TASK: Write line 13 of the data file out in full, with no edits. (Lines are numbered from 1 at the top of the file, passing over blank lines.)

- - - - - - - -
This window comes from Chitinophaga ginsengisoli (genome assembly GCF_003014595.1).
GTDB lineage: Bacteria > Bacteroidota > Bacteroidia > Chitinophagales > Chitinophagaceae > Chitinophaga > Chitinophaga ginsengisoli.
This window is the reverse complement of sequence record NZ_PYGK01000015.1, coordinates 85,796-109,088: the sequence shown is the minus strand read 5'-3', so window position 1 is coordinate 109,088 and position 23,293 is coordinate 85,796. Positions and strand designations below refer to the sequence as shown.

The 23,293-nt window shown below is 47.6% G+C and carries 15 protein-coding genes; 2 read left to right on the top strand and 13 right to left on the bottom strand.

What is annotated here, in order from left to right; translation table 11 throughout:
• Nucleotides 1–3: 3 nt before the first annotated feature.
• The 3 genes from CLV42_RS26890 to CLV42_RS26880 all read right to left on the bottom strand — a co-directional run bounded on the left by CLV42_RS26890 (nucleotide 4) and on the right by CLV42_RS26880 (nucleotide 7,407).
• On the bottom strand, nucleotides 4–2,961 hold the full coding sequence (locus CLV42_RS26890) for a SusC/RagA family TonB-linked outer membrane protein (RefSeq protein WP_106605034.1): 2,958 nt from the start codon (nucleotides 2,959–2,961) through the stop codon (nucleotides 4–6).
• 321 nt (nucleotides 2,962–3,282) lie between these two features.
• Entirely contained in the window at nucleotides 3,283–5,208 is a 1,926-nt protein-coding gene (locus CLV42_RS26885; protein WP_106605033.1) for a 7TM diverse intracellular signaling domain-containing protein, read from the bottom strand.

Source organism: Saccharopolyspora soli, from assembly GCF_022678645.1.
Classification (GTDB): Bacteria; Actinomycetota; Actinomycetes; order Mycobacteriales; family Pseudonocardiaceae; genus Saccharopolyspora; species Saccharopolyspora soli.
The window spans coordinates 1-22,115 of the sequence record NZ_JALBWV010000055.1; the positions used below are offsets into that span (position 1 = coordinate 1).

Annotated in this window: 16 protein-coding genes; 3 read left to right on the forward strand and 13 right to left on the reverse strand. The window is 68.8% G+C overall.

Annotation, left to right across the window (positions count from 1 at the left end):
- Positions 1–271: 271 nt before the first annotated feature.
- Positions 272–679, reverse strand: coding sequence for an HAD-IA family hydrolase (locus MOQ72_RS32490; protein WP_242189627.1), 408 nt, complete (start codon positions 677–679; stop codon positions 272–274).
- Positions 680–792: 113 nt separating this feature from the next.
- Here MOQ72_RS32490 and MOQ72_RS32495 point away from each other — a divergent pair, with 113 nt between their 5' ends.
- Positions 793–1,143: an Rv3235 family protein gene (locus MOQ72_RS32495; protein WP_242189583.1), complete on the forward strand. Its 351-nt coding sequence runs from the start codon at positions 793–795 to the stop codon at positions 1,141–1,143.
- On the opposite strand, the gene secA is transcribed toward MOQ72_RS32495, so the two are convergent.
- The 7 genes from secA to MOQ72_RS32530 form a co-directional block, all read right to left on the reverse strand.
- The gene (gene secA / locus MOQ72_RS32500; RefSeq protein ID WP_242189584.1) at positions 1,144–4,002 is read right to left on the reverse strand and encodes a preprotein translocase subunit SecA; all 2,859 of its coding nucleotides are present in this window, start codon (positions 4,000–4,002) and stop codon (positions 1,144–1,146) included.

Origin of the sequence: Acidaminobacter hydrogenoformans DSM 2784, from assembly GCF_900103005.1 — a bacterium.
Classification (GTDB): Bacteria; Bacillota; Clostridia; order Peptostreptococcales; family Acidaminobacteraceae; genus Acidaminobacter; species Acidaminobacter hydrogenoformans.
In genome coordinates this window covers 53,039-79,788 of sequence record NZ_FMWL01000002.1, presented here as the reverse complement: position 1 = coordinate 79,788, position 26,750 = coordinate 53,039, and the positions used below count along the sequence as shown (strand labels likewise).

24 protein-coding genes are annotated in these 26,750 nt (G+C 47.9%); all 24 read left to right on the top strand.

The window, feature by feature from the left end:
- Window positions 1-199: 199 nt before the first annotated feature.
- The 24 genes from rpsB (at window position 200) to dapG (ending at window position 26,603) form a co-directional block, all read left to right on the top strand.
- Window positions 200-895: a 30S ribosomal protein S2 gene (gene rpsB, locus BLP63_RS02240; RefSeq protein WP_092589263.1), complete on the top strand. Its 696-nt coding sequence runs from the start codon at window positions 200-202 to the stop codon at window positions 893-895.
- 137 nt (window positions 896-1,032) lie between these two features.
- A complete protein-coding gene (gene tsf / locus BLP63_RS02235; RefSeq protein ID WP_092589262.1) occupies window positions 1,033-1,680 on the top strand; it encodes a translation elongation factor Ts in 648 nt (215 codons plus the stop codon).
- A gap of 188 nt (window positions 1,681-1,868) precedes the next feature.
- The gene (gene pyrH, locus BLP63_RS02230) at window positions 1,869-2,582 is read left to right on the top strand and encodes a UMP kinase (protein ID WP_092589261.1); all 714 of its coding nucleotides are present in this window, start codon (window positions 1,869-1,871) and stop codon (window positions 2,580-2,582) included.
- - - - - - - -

The window spans coordinates 1-22,115 of the sequence record NZ_JALBWV010000055.1; the positions used below are offsets into that span (position 1 = coordinate 1).